Referendum: Policy stuck in binaries

The promise of a referendum was certainly not a game-changer.

Are referendums a cop-out? The question is obviously being raised in the context and the aftermath of Brexit: the British referendum to stay in or leave the European Union. As is well known, the June 23 verdict was in favour of exiting the EU. The outcome has caused a series of tectonic shifts in British politics, particularly in the ruling Conservative Party, with Prime Minister David Cameron resigning and a familiar succession battle afoot.

The Brexit storm has resulted in strong emotions. There are those who have railed against “too much democracy” and called for “protecting democracy from democracy”. Brexit opponents have asked for a second referendum, or even a third after a few years. Brexit supporters have spoken of the referendum representing the true will of the people and of the resurgence of nationalism, nativism and conservativism. As is usual, a mandate, particularly a deeply contested one, is being opened up to all sorts of interpretations and hobby horses.

As somebody who is a Brexit agnostic — having no real dog in the fight, irrespective of whether Britain stays in EU or does not — this writer is nevertheless certain now that referendums, much acclaimed and praised before and after June 23 (but by different people) as organic representations of direct democracy, are actually a flawed construct. This is particularly so if a referendum is being used to decide upon everyday policy or take a decision that should be in the ambit of regular governance. Governance cannot be outsourced to people, when people themselves have elected a government and outsourced running the country to a party, a leader or a team that they believe knows and understands the issues best.

Mr Cameron won a big election only a year ago. At the fag end of the campaign, worried that the far-right was chasing him, he panicked and promised a referendum on EU membership. In the end, it didn’t matter. He won a substantial majority as voters plumped for continuity, taking heart from a gradual economic recovery in the United Kingdom. The promise of a referendum was certainly not a game-changer. This made Mr Cameron all the more confident that his side — the “Remain” camp — would win a referendum. As it happened, an emotional campaign went the other way.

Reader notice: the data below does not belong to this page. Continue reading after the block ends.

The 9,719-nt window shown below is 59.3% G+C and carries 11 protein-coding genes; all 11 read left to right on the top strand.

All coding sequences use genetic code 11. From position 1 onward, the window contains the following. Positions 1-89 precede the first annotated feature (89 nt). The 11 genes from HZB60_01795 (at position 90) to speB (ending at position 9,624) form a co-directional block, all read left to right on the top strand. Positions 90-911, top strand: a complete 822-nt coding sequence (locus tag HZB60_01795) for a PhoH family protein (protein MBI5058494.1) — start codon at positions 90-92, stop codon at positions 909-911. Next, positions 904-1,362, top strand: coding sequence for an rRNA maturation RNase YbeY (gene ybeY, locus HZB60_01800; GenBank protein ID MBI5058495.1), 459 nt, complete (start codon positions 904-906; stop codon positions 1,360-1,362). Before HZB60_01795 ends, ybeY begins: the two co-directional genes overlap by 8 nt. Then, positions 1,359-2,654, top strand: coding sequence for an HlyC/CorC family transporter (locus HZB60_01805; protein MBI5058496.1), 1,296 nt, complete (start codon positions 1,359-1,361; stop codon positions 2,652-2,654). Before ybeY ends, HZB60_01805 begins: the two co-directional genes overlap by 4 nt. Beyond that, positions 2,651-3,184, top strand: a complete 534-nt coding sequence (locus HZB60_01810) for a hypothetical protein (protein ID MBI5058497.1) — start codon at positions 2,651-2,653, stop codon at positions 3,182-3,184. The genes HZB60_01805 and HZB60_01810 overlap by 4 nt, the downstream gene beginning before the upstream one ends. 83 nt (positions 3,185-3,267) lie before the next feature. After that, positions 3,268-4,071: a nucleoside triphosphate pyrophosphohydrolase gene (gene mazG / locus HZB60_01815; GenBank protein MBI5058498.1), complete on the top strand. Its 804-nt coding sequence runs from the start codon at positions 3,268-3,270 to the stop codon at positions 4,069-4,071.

Irrespective of the result — and this writer iterates he is neither opposed to nor supportive of Brexit, and does not believe Brexit voters are xenophobes or Brexit backers are angels — the scepticism about referendums remains. It was not for Mr Cameron to promise a referendum; indeed, if he so believed in the “Remain” argument, he could have made staying on in EU part of his platform at the time of the general election and announced it was one of many issues on which voters would judge him.

By their nature, referendums are divisive. There is nothing morally superior about a referendum; and a (perhaps second) referendum that has the British people voting to stay on in the EU will not be ethically more elevated than the June 23 Brexit vote, not at all. Yet, elections are a leavening process, where a number of parameters — local and national, candidate and party, economy and culture, instinct and pragmatism — come together to define the voter’s choice. When the voter chooses, a mix of these factors moderates his baser instincts. He chooses after giving weightage — and every individual has a different weightage calculation — to a variety of factors. In the end, he convinces at least himself that he has made a rational choice.

A referendum or a plebiscite is different. Rather than bring a multitude of subjects into the voter’s mind, they reduce his thinking to a binary: yes or no; with X or against X. Should the religion of the majority be the state religion or should it not? Should we sell all public sector companies or should we not? Should the Taj Mahal be the national symbol or should the ruins of Hampi? Should we stay in EU or should we leave? Each of those questions can easily be converted from an economic analysis or even an aesthetic reckoning to a defining debate on identity, on a primordial impulse, and on an “us versus them” measure.

Now all of this can happen in an election too, and has happened in numerous elections. Yet, it is tempered by two factors. First, different voters have different primordial impulses and make-or-break issues. Second, an individual voter himself could find other factors influencing or shaping his primordial impulse, even if not always managing to reduce its primacy in his voting decision.

Ultimately, people elect a government that they believe knows best. It is the government’s job to use its expertise, superior knowledge and cornucopia of information to make a reasoned choice and to decide on which economic policy to pursue, which treaty to sign or tear up, which war to join or avoid. If the people feel the government has erred, they have an election at the end of its term to tell it what they think. It is not for the government to keep going back to the people for a consultation on a matter of nuance and detail, with a range of pros and cons, which a plebiscite will confine to a black-and-white framework, bereft of all subtlety.

It is here that Mr Cameron faltered. History will judge him poorly. It will judge poorly even if Brexit serves the British economy and nation well in the long run. The question is not of choice; it is of the manner of choice.

( Source : Columnist )
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